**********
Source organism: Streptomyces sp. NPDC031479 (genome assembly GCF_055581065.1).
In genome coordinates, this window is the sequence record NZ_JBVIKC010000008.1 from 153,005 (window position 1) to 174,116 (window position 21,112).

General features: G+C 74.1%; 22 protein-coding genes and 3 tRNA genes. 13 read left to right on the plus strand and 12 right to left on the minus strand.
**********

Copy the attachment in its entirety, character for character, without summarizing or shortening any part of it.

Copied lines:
Source organism: Streptomyces sp. NPDC031479 (genome assembly GCF_055581065.1).
In genome coordinates, this window is the sequence record NZ_JBVIKC010000008.1 from 153,005 (window position 1) to 174,116 (window position 21,112).

General features: G+C 74.1%; 22 protein-coding genes and 3 tRNA genes. 13 read left to right on the plus strand and 12 right to left on the minus strand.